UN Refugee Agency (UNHCR) is” increasing aid to Yemen” to address the COVID-19 crisis and its effects on civilians affected by the conflict (Al Jazeera). The situation in Yemen is bleak and represents the worst of what a global pandemic can do to a country whose systems and infrastructures are depleted from years of war. The best hope Yemen has for addressing their civilians in need is to use the aid they receive from the Un and similar actors and seek out the most vulnerable populations first and prioritize investing in more medical necessities like ventilators and other essential equipment.

Kiahna Stephens

Photo: Pixabay

corruption in healthcare
The healthcare sector in several countries around the world is commonly referred to as being among the most corrupt sectors. A 2013 Transparency International Study reported that more than 50% of citizens viewed their country’s health sector as corrupt in 42 out of 109 countries surveyed. The World Bank has regarded corruption in healthcare as a major barrier to achieving social and economic development.

Corruption and Poverty

Informal payments are a very specific form of corruption prevalent in weak health care systems around the world. Informal payments refer to under-the-table payments to receive services that are otherwise free or which are requested in addition to officially sanctioned required payments.  They are prevalent in the healthcare sector of many countries globally. For example, in Azerbaijan, informal payments account for 73.9% of all medical spending. This form of corruption often arises due to inadequate healthcare management, including inadequate public spending, resource deprivation, governance and human resource constraints and scarcity of providers.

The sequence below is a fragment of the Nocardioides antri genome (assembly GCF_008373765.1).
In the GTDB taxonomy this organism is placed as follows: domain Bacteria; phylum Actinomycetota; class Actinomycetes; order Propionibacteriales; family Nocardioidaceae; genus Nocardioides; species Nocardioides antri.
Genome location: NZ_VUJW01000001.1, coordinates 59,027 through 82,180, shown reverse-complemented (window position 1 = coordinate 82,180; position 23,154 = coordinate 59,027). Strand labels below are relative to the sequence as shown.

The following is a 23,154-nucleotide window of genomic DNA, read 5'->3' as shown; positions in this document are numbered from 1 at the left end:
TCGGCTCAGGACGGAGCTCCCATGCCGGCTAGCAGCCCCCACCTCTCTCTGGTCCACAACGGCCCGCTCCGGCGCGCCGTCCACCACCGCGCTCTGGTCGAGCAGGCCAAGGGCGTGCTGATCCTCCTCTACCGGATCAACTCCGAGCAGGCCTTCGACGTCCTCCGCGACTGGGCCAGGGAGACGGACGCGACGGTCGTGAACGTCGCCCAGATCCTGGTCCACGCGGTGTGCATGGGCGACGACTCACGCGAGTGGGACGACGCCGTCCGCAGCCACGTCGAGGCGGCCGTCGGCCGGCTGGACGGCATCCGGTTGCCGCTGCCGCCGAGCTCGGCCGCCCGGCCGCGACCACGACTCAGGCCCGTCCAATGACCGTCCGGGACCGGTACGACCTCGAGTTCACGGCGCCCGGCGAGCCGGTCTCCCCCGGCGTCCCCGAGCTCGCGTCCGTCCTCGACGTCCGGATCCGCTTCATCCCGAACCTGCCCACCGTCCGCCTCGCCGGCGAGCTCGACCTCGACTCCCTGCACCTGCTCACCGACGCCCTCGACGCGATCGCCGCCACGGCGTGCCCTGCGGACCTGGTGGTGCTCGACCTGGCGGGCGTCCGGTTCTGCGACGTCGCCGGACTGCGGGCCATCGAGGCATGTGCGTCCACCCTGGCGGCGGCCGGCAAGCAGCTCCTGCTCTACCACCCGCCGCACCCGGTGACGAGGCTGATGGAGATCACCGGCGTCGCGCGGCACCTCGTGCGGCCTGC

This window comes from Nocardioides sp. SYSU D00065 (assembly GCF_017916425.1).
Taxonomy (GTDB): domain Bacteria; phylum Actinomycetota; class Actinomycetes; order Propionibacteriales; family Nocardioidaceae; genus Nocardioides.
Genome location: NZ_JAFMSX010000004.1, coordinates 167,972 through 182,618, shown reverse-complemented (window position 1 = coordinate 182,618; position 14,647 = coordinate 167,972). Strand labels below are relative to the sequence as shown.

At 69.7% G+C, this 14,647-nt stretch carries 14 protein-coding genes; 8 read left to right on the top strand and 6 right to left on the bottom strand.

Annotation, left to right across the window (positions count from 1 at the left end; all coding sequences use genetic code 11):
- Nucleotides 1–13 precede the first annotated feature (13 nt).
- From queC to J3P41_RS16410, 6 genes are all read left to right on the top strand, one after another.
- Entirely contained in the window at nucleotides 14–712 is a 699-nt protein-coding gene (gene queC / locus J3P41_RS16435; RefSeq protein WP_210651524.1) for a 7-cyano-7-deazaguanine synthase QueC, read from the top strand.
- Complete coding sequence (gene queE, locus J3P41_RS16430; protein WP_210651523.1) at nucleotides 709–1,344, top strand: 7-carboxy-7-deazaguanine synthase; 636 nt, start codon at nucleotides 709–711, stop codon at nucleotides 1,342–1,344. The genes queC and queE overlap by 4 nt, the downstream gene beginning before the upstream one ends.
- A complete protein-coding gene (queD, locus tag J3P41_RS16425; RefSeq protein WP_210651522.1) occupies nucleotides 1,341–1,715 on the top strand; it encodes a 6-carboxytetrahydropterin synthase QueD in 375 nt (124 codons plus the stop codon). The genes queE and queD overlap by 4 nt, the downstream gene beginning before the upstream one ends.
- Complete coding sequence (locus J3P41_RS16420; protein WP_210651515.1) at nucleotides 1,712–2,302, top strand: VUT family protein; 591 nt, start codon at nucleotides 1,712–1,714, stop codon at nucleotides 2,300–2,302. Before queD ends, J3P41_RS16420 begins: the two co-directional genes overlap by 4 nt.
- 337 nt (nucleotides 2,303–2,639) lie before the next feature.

Informal payments negatively affect healthcare at the individual and governmental levels. Due to the secrecy that often shrouds the transaction of informal payments, these payments are often made in cash and do not contribute to the collection of taxes. This translates into less money available to be reinvested in the healthcare system.

Further, informal payments are often regressive in nature, meaning that low-income individuals often tend to pay a larger proportion of their income respective to high-income individuals.  One study in sub-Saharan Africa identified informal payments as being highly prevalent among the poorest segments of society.

Informal payments represent severe barriers to accessing care for those living in poverty. In some cases, informal payments can push low-income individuals to borrow money often with high-interest rates. This indebtedness can lead to financial ruin for low-income families and can potentially push them into the poverty trap.  More concerning is the potentially deadly impact of patients to delay or forego medical care due to the inability to cover the expected informal payments.  Further, the informal nature of these payments makes exemptions to protect those in poverty increasingly difficult to enforce.

The Impact of COVID-19

The COVID-19 crisis can lead to further barriers to accessing care and may bring an increase in the prevalence of informal payments. Overwhelmed, weak health care systems around the world with resource and provider scarcity may push those seeking treatment to use informal payments as a means of accessing better care and at other times may be required to make up for inadequate funding. It is known that informal payments are tied to these scarcities. These factors are increasingly relevant in COVID-19 responses around the world.